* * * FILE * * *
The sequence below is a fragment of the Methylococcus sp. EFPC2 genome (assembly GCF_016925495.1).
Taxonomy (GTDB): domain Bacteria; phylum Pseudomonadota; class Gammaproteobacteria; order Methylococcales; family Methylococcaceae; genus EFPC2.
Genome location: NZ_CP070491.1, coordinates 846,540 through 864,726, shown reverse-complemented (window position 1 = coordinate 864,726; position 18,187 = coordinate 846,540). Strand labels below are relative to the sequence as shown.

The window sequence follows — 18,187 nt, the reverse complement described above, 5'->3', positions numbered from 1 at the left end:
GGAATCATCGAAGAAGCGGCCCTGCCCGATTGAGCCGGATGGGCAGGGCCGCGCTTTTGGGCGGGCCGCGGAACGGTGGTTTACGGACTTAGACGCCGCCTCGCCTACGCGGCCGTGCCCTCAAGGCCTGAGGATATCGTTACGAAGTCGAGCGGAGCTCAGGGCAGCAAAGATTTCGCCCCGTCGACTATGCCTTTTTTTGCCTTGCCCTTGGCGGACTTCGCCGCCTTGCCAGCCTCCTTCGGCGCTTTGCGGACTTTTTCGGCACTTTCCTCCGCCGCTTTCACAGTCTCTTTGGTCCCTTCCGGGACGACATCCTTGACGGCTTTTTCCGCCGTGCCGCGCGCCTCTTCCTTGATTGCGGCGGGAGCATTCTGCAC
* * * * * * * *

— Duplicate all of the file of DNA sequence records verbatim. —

The sequence below is a fragment of the Methylococcus sp. EFPC2 genome (assembly GCF_016925495.1).
Taxonomy (GTDB): domain Bacteria; phylum Pseudomonadota; class Gammaproteobacteria; order Methylococcales; family Methylococcaceae; genus EFPC2.
Genome location: NZ_CP070491.1, coordinates 846,540 through 864,726, shown reverse-complemented (window position 1 = coordinate 864,726; position 18,187 = coordinate 846,540). Strand labels below are relative to the sequence as shown.

The window sequence follows — 18,187 nt, the reverse complement described above, 5'->3', positions numbered from 1 at the left end:
GGAATCATCGAAGAAGCGGCCCTGCCCGATTGAGCCGGATGGGCAGGGCCGCGCTTTTGGGCGGGCCGCGGAACGGTGGTTTACGGACTTAGACGCCGCCTCGCCTACGCGGCCGTGCCCTCAAGGCCTGAGGATATCGTTACGAAGTCGAGCGGAGCTCAGGGCAGCAAAGATTTCGCCCCGTCGACTATGCCTTTTTTTGCCTTGCCCTTGGCGGACTTCGCCGCCTTGCCAGCCTCCTTCGGCGCTTTGCGGACTTTTTCGGCACTTTCCTCCGCCGCTTTCACAGTCTCTTTGGTCCCTTCCGGGACGACATCCTTGACGGCTTTTTCCGCCGTGCCGCGCGCCTCTTCCTTGATTGCGGCGGGAGCATTCTGCAC